According to a new study lead by the University of Buffalo, personal growth and job skills have taken a backseat to an increased focus on standardized test scores in many schools around the world, especially in the United States of America. The study, published in Education Administration Quarterly, aimed to analyse school principals’ outlook and priorities when approaching education, rather than on the students themselves.
The surveys asked principals to choose their top three priorities among the following goals:
- Basic literary and numerical skills
- Academic excellence
- Personal growth
- Job skills
- Work habits and discipline
- Human relations
- Moral values
- Multicultural awareness.
Academic excellence was the clear standout, with 83% of public school principals choosing it as one of three top priorities in 2012. Professor Jaekyung Lee, PhD, Lead Researcher and Professor of Learning and Instruction at the University of Buffalo said, “The balanced development of both academic and soft skills is crucial, not only for well-rounded child development in schools but also for career and life success,” in reference to the team’s findings.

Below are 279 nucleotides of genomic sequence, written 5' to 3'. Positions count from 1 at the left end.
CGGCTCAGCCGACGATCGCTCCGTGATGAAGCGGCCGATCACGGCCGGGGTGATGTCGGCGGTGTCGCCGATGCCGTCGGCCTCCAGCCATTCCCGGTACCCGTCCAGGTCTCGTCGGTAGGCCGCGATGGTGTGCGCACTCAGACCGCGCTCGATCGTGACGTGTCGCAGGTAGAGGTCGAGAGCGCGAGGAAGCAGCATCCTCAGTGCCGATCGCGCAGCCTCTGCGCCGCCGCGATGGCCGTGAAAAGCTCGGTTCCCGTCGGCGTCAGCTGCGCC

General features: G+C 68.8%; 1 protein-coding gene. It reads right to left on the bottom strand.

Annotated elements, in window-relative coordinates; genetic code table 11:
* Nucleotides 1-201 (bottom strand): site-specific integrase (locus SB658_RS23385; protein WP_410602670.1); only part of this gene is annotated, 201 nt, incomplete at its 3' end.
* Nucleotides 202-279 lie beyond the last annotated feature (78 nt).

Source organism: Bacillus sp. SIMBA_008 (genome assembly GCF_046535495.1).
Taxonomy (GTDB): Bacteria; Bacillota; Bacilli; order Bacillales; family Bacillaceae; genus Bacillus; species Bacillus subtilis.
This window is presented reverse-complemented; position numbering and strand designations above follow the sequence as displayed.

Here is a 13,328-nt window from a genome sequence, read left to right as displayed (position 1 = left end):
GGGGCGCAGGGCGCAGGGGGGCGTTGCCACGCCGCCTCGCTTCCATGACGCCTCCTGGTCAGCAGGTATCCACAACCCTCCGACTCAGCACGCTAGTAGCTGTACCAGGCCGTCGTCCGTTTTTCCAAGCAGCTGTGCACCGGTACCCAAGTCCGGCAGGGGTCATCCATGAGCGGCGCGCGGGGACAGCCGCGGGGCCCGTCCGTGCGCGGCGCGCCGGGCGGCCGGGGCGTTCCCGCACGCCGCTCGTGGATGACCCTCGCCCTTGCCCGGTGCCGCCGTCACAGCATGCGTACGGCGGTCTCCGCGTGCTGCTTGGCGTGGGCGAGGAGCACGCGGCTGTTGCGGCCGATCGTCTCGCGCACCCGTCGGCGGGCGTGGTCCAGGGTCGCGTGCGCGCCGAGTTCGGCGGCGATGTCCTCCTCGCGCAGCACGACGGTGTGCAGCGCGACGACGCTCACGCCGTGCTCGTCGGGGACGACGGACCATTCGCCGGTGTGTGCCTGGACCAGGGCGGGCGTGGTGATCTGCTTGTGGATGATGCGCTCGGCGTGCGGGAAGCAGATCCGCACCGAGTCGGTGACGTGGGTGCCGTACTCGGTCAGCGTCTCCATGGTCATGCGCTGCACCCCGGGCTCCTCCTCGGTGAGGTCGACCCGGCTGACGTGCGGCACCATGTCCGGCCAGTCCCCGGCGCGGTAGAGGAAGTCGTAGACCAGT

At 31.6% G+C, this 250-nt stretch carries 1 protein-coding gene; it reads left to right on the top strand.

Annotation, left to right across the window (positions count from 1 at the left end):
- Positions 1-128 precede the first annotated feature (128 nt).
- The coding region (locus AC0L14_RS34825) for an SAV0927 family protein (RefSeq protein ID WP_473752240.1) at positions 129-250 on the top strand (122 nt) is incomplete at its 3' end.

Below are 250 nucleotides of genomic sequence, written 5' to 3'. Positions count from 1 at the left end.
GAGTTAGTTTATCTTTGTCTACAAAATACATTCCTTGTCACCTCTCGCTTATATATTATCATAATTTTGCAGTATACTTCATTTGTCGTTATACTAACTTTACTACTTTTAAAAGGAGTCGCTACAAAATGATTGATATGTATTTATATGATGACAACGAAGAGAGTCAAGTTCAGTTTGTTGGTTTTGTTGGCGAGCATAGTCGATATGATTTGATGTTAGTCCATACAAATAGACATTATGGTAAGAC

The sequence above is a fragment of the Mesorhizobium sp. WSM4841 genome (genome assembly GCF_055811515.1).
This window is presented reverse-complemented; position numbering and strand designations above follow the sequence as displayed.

Even though the study itself was based and sampled in the state of New York in the United States of America, it evidently reflects the situation here in the subcontinent as well. Focus on clearing standardised tests and exams, from the annual Board Exams to entrance tests like the Joint Entrance Examination (for engg.), is considered a priority from a very young age, with the so-called ‘coaching centres’ recruiting even middle schoolers to prepare them for the same. Soft skills and job skills are relegated to the back burner, while exam strategies and tricks to play with the examiners’ psyche are unabashedly and openly drilled into the minds of the youngsters by schools and coaching classes alike.
Unless the system changes to keep pace with the ever-changing world around us, the next generation to enter the job market will be at a severe disadvantage compared to their better-educated and better-equipped colleagues.